Essay: Cash Method of Accounting

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  • Subject area(s): Accounting essays
  • Reading time: 8 minutes
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  • Published on: August 22, 2017
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  • Number of pages: 2
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The cash method of accounting for tax purposes allows business taxpayers to recognize revenue and expenses when actual monies are received. Income is reported when a customer hands over money for the sale of goods or for services rendered. However, income received near the end of the tax year requires the use of the constructive receipt doctrine. Constructive receipt is determined by when the taxpayer has control over the income. The best scenario of constructive receipt would be the day when funds are credited to a bank account. Expenses are reported when checks are written to cover payables and when the funds are released on the end of the debtor. One major disadvantage of using the cash method is that a successful flow income could actually be from events that occurred sometime previously (Cash vs Accrual Accounting for Small Businesses 2016) (Murray 2016).

Mr. Turin, the case’s plaintiff, utilizes the cash method of accounting for tax purposes. Operations are set up so the plaintiff’s company recognizes revenues when customer payments are received and expenses are recognized once debt to creditors is paid in full. Most revenues are considered recognized within a month of when the paving services are rendered. Expenses are deducted when a paving job is complete as well as payment is received for purchase of materials. The cash method allows Mr. Turin to better monitor the cash flows of his paving company through knowing what customers are paying and what bills are being paid. In similarity to other construction-based companies, there is a flexibility present with using the cash method that allows the business owner to see how much taxable income there will be at year-end. Revenue transactions that occur near year-end are required by constructive receipt to be recorded when the funds are in possession of Turin’s paving company. Therefore, payments received by customers in possession (whether by check or direct deposit) must be included in the tax year received (Jim Turin & Sons, Inc., Petitioner-appellee, v. Commissioner of Internal Revenue, Respondent-appellant, 219 F.3d 1103 (9th Cir. 2000) 2016) (Murray 2016) (Viens 2013).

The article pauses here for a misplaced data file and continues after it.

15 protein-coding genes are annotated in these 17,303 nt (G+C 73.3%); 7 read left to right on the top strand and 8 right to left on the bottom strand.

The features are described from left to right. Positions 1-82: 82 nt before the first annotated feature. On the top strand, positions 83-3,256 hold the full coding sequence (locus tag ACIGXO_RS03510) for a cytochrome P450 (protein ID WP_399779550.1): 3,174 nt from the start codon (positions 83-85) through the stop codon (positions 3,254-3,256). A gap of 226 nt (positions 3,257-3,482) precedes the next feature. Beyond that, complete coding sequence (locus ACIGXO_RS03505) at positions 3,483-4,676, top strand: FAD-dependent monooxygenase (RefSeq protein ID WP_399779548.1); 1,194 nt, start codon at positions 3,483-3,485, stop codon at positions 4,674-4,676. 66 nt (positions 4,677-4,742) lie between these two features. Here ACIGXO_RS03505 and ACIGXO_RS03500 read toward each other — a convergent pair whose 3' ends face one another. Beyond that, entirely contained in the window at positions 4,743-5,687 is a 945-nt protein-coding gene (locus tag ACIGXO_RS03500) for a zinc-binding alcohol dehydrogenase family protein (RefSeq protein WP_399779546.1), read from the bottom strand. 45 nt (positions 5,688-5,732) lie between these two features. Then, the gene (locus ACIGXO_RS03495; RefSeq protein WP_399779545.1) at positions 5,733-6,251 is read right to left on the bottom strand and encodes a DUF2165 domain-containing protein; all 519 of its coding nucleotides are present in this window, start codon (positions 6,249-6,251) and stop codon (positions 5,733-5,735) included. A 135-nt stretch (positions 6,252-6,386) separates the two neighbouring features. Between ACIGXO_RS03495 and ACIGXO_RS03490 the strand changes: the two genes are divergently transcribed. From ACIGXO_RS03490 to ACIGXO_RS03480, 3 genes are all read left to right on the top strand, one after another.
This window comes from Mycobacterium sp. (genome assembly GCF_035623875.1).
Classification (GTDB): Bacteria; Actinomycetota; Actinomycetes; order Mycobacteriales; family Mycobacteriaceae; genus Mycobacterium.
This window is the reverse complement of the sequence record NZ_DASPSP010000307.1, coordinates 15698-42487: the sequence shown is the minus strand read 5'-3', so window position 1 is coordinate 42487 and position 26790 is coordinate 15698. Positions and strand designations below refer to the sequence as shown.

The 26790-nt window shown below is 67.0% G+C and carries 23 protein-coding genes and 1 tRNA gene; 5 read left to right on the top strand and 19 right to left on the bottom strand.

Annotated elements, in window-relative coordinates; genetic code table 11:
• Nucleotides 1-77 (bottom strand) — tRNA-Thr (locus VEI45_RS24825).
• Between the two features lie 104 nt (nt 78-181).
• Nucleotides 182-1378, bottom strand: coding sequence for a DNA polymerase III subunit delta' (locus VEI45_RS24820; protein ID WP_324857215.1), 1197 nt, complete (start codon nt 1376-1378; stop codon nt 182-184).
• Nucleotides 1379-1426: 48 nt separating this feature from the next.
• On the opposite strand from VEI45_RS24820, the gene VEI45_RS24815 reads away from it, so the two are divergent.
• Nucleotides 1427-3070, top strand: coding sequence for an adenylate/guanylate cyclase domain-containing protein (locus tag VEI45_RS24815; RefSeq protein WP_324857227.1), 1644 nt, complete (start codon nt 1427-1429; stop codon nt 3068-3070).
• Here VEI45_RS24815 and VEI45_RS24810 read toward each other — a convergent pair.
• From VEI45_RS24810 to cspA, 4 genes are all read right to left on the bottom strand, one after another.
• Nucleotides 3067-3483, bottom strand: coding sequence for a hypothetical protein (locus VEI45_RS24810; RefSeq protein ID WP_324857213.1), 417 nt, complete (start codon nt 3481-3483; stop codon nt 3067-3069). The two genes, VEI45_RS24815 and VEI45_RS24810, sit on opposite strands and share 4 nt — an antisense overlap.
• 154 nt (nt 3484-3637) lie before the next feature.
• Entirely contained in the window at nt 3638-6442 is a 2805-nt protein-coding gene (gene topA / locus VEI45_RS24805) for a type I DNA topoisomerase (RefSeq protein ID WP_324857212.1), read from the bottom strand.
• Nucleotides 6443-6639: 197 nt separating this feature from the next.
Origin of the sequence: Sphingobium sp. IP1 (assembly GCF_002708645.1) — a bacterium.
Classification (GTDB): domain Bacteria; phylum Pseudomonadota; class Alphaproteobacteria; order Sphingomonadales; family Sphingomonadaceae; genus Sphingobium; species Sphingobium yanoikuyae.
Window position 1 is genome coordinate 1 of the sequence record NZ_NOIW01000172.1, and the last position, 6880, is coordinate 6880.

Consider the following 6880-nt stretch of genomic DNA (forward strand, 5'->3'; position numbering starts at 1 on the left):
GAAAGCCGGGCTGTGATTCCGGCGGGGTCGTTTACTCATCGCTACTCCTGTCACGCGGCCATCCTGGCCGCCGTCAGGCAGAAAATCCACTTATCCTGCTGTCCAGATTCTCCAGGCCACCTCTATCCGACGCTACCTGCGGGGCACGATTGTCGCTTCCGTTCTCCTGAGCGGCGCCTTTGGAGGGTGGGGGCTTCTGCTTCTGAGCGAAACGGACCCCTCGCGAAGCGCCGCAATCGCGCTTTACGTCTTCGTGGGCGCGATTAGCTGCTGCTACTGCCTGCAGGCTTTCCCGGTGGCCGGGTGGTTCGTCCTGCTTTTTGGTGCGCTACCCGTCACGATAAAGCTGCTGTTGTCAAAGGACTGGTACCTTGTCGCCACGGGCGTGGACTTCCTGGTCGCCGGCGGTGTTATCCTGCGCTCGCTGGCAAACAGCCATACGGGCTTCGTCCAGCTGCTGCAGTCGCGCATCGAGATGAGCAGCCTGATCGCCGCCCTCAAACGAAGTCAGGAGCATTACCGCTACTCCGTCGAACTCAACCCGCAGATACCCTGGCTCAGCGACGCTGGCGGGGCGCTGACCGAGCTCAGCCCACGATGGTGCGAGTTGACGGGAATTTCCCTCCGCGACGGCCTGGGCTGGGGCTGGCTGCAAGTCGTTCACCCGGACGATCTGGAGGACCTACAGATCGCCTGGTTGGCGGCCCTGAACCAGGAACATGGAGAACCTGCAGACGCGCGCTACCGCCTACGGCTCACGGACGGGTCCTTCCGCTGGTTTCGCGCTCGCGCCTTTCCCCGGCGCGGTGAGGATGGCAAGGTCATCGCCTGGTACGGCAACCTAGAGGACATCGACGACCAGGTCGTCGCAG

B. Accrual Method

The accrual method of accounting for tax purposes allows taxpayers to recognize revenue and expenses when they are supposed to be paid. Sales of goods or services rendered are reported on the day they occur opposed to when the receivables are paid by customers. Expenses are treated similarly as they are recorded on the date incurred opposed to when they credited from the cash account. The accrual method is beneficial to taxpayers because it gives a clear projection as to what monies are coming into the business and what monies are going out of the business. This results in seeing if the company will receive a net income or net loss for the year. However, the accrual method poses a disadvantage to a business taxpayer which is that figures in the cash account may be off since transactions are not occurring on the dates actually received or paid (Cash vs Accrual Accounting for Small Businesses 2016) (Viens 2013).

The Commissioner, in this case, believes that Turin’s paving company needs to use the accrual method of accounting for tax purposes. According to S 1.471-1, inventory valuation is required to properly calculate taxable income. It is to be believed that the asphalt purchased for paving services should be counted as sellable merchandise. The inventory includes finished goods, work in progress goods, as well as a portion of raw materials and supplies. Therefore, any business that is possession of merchandise needs to use the matching principle to recognize income and expenses. When a piece of merchandise is sold, the sale creates two transactions on that day; one to record the revenue and one to record the expense. The revenue transaction includes a debit to Accounts Receivable (or Cash) and a credit to Sales (or another revenue account). To counter the revenue, the expense transaction is a debit to Cost of Goods Sold and a credit to Merchandise Inventory. If Mr. Turin’s purchases of asphalt are considered pieces of merchandise, the recording of revenues and expenses are going to occur on the day the merchandise is sold (Jim Turin & Sons, Inc., Petitioner-appellee, v. Commissioner of Internal Revenue, Respondent-appellant, 219 F.3d 1103 (9th Cir. 2000) 2016) (S 1.471-1 Inventories 2016).